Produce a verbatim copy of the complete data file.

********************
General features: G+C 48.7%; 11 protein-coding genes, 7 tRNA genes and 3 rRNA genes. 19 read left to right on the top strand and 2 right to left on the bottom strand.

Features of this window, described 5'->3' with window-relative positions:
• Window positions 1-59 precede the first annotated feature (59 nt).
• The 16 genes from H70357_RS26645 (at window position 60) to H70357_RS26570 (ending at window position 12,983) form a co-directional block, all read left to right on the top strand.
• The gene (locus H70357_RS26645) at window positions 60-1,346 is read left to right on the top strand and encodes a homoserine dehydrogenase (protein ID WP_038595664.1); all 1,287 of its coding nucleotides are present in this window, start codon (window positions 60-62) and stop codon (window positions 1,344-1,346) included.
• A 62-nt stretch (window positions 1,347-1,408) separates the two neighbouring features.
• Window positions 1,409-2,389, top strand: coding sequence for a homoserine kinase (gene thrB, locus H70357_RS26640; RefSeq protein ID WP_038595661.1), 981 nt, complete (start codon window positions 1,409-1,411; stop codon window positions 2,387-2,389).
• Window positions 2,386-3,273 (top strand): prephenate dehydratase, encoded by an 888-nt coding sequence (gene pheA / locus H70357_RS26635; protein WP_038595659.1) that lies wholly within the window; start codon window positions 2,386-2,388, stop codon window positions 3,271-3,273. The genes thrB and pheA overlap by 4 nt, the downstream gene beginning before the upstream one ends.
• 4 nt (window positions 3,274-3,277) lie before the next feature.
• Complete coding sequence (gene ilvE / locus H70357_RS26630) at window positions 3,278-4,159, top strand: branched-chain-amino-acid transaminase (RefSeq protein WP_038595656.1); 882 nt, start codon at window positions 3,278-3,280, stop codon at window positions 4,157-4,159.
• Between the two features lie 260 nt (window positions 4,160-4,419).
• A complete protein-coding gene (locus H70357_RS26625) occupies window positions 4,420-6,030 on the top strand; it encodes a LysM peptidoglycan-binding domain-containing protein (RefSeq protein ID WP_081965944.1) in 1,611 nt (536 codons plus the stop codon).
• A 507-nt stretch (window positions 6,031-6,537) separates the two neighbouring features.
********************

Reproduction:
General features: G+C 48.7%; 11 protein-coding genes, 7 tRNA genes and 3 rRNA genes. 19 read left to right on the top strand and 2 right to left on the bottom strand.

Features of this window, described 5'->3' with window-relative positions:
• Window positions 1-59 precede the first annotated feature (59 nt).
• The 16 genes from H70357_RS26645 (at window position 60) to H70357_RS26570 (ending at window position 12,983) form a co-directional block, all read left to right on the top strand.
• The gene (locus H70357_RS26645) at window positions 60-1,346 is read left to right on the top strand and encodes a homoserine dehydrogenase (protein ID WP_038595664.1); all 1,287 of its coding nucleotides are present in this window, start codon (window positions 60-62) and stop codon (window positions 1,344-1,346) included.
• A 62-nt stretch (window positions 1,347-1,408) separates the two neighbouring features.
• Window positions 1,409-2,389, top strand: coding sequence for a homoserine kinase (gene thrB, locus H70357_RS26640; RefSeq protein ID WP_038595661.1), 981 nt, complete (start codon window positions 1,409-1,411; stop codon window positions 2,387-2,389).
• Window positions 2,386-3,273 (top strand): prephenate dehydratase, encoded by an 888-nt coding sequence (gene pheA / locus H70357_RS26635; protein WP_038595659.1) that lies wholly within the window; start codon window positions 2,386-2,388, stop codon window positions 3,271-3,273. The genes thrB and pheA overlap by 4 nt, the downstream gene beginning before the upstream one ends.
• 4 nt (window positions 3,274-3,277) lie before the next feature.
• Complete coding sequence (gene ilvE / locus H70357_RS26630) at window positions 3,278-4,159, top strand: branched-chain-amino-acid transaminase (RefSeq protein WP_038595656.1); 882 nt, start codon at window positions 3,278-3,280, stop codon at window positions 4,157-4,159.
• Between the two features lie 260 nt (window positions 4,160-4,419).
• A complete protein-coding gene (locus H70357_RS26625) occupies window positions 4,420-6,030 on the top strand; it encodes a LysM peptidoglycan-binding domain-containing protein (RefSeq protein ID WP_081965944.1) in 1,611 nt (536 codons plus the stop codon).
• A 507-nt stretch (window positions 6,031-6,537) separates the two neighbouring features.